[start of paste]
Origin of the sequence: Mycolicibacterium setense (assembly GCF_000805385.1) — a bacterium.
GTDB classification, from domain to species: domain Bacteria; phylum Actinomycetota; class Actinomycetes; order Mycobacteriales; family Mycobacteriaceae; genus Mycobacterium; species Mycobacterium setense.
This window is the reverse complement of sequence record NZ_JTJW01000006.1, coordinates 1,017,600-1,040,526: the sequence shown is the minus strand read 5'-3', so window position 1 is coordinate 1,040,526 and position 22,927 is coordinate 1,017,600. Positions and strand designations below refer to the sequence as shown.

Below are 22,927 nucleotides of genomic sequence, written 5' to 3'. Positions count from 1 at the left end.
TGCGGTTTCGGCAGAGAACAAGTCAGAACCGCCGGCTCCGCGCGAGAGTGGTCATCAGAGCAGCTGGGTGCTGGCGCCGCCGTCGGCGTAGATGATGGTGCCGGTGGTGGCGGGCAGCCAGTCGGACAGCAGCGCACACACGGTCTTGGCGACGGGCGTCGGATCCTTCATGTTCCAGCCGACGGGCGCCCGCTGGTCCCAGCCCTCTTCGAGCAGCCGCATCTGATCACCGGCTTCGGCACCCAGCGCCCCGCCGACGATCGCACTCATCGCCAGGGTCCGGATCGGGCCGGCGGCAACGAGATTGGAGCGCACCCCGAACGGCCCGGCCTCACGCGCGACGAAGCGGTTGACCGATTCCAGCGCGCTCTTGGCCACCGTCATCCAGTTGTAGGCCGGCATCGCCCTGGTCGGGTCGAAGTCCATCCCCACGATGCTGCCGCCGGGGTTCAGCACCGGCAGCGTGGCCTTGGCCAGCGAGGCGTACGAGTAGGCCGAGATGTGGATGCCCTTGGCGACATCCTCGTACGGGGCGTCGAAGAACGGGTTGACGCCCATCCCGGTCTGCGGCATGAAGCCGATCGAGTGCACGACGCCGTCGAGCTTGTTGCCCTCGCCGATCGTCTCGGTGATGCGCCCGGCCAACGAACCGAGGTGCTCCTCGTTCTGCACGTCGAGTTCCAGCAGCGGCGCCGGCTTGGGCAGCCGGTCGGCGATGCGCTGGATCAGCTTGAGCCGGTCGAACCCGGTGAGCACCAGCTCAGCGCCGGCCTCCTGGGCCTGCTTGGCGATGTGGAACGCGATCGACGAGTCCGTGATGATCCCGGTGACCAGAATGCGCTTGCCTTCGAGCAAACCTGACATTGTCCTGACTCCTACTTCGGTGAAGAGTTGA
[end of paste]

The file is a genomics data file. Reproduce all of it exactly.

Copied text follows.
Origin of the sequence: Mycolicibacterium setense (assembly GCF_000805385.1) — a bacterium.
GTDB classification, from domain to species: domain Bacteria; phylum Actinomycetota; class Actinomycetes; order Mycobacteriales; family Mycobacteriaceae; genus Mycobacterium; species Mycobacterium setense.
This window is the reverse complement of sequence record NZ_JTJW01000006.1, coordinates 1,017,600-1,040,526: the sequence shown is the minus strand read 5'-3', so window position 1 is coordinate 1,040,526 and position 22,927 is coordinate 1,017,600. Positions and strand designations below refer to the sequence as shown.

Below are 22,927 nucleotides of genomic sequence, written 5' to 3'. Positions count from 1 at the left end.
TGCGGTTTCGGCAGAGAACAAGTCAGAACCGCCGGCTCCGCGCGAGAGTGGTCATCAGAGCAGCTGGGTGCTGGCGCCGCCGTCGGCGTAGATGATGGTGCCGGTGGTGGCGGGCAGCCAGTCGGACAGCAGCGCACACACGGTCTTGGCGACGGGCGTCGGATCCTTCATGTTCCAGCCGACGGGCGCCCGCTGGTCCCAGCCCTCTTCGAGCAGCCGCATCTGATCACCGGCTTCGGCACCCAGCGCCCCGCCGACGATCGCACTCATCGCCAGGGTCCGGATCGGGCCGGCGGCAACGAGATTGGAGCGCACCCCGAACGGCCCGGCCTCACGCGCGACGAAGCGGTTGACCGATTCCAGCGCGCTCTTGGCCACCGTCATCCAGTTGTAGGCCGGCATCGCCCTGGTCGGGTCGAAGTCCATCCCCACGATGCTGCCGCCGGGGTTCAGCACCGGCAGCGTGGCCTTGGCCAGCGAGGCGTACGAGTAGGCCGAGATGTGGATGCCCTTGGCGACATCCTCGTACGGGGCGTCGAAGAACGGGTTGACGCCCATCCCGGTCTGCGGCATGAAGCCGATCGAGTGCACGACGCCGTCGAGCTTGTTGCCCTCGCCGATCGTCTCGGTGATGCGCCCGGCCAACGAACCGAGGTGCTCCTCGTTCTGCACGTCGAGTTCCAGCAGCGGCGCCGGCTTGGGCAGCCGGTCGGCGATGCGCTGGATCAGCTTGAGCCGGTCGAACCCGGTGAGCACCAGCTCAGCGCCGGCCTCCTGGGCCTGCTTGGCGATGTGGAACGCGATCGACGAGTCCGTGATGATCCCGGTGACCAGAATGCGCTTGCCTTCGAGCAAACCTGACATTGTCCTGACTCCTACTTCGGTGAAGAGTTGA